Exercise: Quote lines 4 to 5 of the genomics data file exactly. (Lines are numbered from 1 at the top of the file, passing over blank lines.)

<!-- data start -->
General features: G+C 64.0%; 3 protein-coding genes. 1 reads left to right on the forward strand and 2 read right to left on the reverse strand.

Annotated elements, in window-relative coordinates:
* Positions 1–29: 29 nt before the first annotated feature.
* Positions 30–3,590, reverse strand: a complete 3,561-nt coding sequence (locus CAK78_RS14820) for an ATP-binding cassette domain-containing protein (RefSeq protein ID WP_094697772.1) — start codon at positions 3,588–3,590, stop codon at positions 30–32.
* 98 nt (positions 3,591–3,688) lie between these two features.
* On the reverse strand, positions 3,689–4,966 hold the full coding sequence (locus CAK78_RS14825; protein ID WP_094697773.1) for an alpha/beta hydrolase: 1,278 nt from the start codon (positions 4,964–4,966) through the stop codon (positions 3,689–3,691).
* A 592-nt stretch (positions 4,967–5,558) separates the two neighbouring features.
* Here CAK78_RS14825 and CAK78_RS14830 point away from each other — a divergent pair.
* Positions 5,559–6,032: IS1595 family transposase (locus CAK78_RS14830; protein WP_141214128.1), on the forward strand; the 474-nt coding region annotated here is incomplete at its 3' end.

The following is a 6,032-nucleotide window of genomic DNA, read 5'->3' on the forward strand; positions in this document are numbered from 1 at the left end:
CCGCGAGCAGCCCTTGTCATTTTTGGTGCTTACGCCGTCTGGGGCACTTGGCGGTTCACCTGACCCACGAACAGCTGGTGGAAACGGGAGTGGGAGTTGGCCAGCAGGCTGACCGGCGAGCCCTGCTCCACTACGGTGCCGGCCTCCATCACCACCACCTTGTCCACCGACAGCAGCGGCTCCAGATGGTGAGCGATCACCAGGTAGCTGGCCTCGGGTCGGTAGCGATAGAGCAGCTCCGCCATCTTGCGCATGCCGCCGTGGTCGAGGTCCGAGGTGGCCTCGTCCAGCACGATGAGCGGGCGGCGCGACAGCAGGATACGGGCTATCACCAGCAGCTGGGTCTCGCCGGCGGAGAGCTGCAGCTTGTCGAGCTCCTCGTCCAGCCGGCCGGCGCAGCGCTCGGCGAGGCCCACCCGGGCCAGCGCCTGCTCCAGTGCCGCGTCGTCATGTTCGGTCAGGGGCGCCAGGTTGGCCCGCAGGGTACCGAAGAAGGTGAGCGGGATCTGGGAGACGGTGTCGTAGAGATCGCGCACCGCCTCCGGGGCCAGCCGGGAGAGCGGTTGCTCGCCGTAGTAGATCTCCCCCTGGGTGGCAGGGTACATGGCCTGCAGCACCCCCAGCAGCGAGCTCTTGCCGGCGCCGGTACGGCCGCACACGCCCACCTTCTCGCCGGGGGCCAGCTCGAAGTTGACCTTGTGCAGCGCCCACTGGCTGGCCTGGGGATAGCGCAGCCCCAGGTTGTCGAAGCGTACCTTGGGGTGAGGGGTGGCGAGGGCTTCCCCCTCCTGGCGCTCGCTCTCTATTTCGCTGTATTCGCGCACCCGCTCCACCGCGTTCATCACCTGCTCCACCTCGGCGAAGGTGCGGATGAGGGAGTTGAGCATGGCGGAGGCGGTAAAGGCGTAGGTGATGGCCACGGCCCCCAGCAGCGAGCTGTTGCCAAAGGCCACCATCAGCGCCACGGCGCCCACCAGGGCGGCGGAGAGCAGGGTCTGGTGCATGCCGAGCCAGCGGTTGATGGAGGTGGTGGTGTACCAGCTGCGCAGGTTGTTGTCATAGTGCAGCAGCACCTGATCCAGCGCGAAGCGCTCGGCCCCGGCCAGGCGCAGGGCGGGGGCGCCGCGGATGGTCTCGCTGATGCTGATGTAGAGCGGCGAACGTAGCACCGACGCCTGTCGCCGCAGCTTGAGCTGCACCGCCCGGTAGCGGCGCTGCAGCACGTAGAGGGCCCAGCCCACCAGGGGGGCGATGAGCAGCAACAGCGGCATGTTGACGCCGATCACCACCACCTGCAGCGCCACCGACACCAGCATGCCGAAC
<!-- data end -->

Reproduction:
* Positions 30–3,590, reverse strand: a complete 3,561-nt coding sequence (locus CAK78_RS14820) for an ATP-binding cassette domain-containing protein (RefSeq protein ID WP_094697772.1) — start codon at positions 3,588–3,590, stop codon at positions 30–32.
* 98 nt (positions 3,591–3,688) lie between these two features.